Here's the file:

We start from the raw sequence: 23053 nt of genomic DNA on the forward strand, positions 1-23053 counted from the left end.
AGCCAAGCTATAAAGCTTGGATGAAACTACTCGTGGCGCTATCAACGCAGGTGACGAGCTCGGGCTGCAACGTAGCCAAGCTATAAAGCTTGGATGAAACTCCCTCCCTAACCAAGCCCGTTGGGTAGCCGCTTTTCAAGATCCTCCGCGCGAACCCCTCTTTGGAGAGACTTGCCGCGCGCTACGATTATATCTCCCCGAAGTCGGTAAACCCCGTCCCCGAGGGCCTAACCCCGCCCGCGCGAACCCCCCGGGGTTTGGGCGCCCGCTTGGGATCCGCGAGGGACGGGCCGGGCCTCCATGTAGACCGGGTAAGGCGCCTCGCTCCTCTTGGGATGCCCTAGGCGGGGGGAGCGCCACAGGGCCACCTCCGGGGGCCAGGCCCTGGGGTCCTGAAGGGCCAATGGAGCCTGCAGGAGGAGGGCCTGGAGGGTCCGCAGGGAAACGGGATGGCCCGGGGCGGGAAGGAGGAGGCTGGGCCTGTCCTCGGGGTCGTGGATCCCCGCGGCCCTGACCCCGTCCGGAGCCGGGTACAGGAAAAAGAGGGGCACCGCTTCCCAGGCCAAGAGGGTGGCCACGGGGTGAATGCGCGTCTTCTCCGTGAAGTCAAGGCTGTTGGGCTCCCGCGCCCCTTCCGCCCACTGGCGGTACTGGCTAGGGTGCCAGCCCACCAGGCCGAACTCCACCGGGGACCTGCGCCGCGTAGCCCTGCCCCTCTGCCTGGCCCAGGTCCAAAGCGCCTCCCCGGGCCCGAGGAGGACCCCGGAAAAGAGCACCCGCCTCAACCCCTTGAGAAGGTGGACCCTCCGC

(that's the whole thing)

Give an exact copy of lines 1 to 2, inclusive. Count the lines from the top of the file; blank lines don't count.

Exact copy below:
We start from the raw sequence: 23053 nt of genomic DNA on the forward strand, positions 1-23053 counted from the left end.
AGCCAAGCTATAAAGCTTGGATGAAACTACTCGTGGCGCTATCAACGCAGGTGACGAGCTCGGGCTGCAACGTAGCCAAGCTATAAAGCTTGGATGAAACTCCCTCCCTAACCAAGCCCGTTGGGTAGCCGCTTTTCAAGATCCTCCGCGCGAACCCCTCTTTGGAGAGACTTGCCGCGCGCTACGATTATATCTCCCCGAAGTCGGTAAACCCCGTCCCCGAGGGCCTAACCCCGCCCGCGCGAACCCCCCGGGGTTTGGGCGCCCGCTTGGGATCCGCGAGGGACGGGCCGGGCCTCCATGTAGACCGGGTAAGGCGCCTCGCTCCTCTTGGGATGCCCTAGGCGGGGGGAGCGCCACAGGGCCACCTCCGGGGGCCAGGCCCTGGGGTCCTGAAGGGCCAATGGAGCCTGCAGGAGGAGGGCCTGGAGGGTCCGCAGGGAAACGGGATGGCCCGGGGCGGGAAGGAGGAGGCTGGGCCTGTCCTCGGGGTCGTGGATCCCCGCGGCCCTGACCCCGTCCGGAGCCGGGTACAGGAAAAAGAGGGGCACCGCTTCCCAGGCCAAGAGGGTGGCCACGGGGTGAATGCGCGTCTTCTCCGTGAAGTCAAGGCTGTTGGGCTCCCGCGCCCCTTCCGCCCACTGGCGGTACTGGCTAGGGTGCCAGCCCACCAGGCCGAACTCCACCGGGGACCTGCGCCGCGTAGCCCTGCCCCTCTGCCTGGCCCAGGTCCAAAGCGCCTCCCCGGGCCCGAGGAGGACCCCGGAAAAGAGCACCCGCCTCAACCCCTTGAGAAGGTGGACCCTCCGC